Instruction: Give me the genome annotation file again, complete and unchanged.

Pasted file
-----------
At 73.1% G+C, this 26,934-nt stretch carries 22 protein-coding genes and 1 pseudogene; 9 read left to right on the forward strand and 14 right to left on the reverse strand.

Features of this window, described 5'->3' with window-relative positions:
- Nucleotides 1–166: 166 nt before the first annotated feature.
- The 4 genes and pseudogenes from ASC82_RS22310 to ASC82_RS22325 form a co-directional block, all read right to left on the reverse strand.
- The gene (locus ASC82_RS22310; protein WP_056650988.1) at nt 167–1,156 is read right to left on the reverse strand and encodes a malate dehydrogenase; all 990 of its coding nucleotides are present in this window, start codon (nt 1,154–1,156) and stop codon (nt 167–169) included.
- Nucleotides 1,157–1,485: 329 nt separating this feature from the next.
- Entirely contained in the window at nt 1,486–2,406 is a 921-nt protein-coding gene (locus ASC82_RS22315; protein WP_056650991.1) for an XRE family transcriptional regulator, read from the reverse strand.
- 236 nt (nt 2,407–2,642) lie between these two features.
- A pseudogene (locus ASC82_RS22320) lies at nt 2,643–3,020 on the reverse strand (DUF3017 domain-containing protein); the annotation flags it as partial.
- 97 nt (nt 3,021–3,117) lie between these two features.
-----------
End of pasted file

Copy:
At 73.1% G+C, this 26,934-nt stretch carries 22 protein-coding genes and 1 pseudogene; 9 read left to right on the forward strand and 14 right to left on the reverse strand.

Features of this window, described 5'->3' with window-relative positions:
- Nucleotides 1–166: 166 nt before the first annotated feature.
- The 4 genes and pseudogenes from ASC82_RS22310 to ASC82_RS22325 form a co-directional block, all read right to left on the reverse strand.
- The gene (locus ASC82_RS22310; protein WP_056650988.1) at nt 167–1,156 is read right to left on the reverse strand and encodes a malate dehydrogenase; all 990 of its coding nucleotides are present in this window, start codon (nt 1,154–1,156) and stop codon (nt 167–169) included.
- Nucleotides 1,157–1,485: 329 nt separating this feature from the next.
- Entirely contained in the window at nt 1,486–2,406 is a 921-nt protein-coding gene (locus ASC82_RS22315; protein WP_056650991.1) for an XRE family transcriptional regulator, read from the reverse strand.
- 236 nt (nt 2,407–2,642) lie between these two features.
- A pseudogene (locus ASC82_RS22320) lies at nt 2,643–3,020 on the reverse strand (DUF3017 domain-containing protein); the annotation flags it as partial.
- 97 nt (nt 3,021–3,117) lie between these two features.